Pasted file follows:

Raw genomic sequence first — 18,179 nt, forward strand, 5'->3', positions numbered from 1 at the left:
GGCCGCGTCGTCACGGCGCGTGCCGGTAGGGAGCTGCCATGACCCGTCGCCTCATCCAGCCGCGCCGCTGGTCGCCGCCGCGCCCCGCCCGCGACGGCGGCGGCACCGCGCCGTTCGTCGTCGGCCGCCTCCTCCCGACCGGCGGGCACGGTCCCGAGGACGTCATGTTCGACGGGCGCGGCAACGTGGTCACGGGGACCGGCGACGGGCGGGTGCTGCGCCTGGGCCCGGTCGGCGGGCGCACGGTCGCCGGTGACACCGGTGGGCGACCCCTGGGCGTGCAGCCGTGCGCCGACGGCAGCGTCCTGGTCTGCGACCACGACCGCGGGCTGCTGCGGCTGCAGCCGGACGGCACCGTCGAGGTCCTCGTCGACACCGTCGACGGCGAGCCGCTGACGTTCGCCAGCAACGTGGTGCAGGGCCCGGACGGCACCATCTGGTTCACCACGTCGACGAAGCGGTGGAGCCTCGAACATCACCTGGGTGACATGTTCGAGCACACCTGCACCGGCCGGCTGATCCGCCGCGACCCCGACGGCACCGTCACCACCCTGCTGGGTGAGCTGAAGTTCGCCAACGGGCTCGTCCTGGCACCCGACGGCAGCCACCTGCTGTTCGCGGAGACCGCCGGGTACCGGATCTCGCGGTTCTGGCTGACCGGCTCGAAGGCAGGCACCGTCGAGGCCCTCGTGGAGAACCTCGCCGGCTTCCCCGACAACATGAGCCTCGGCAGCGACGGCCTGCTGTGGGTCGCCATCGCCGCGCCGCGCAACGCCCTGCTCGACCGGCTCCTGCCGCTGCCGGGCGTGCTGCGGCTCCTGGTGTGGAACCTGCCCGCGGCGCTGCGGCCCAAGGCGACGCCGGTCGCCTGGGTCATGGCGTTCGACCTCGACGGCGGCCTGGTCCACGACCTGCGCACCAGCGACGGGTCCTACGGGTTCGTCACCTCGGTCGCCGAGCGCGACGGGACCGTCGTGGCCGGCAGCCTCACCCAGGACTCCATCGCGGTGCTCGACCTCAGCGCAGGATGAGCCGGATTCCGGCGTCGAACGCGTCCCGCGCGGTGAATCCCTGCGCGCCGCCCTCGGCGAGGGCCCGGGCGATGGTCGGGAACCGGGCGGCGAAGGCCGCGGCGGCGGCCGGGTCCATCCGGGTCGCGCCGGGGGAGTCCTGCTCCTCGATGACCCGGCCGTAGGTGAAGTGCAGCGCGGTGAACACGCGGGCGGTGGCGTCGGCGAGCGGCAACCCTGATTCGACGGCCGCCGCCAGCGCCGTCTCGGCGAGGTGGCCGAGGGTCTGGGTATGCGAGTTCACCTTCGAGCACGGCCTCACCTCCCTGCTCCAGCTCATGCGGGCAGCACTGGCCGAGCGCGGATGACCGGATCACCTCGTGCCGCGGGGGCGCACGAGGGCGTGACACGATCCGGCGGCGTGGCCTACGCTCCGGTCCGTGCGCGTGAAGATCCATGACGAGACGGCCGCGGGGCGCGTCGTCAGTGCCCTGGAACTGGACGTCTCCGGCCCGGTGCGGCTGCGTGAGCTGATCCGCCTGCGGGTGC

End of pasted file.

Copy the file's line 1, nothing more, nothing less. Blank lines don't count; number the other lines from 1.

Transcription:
Raw genomic sequence first — 18,179 nt, forward strand, 5'->3', positions numbered from 1 at the left: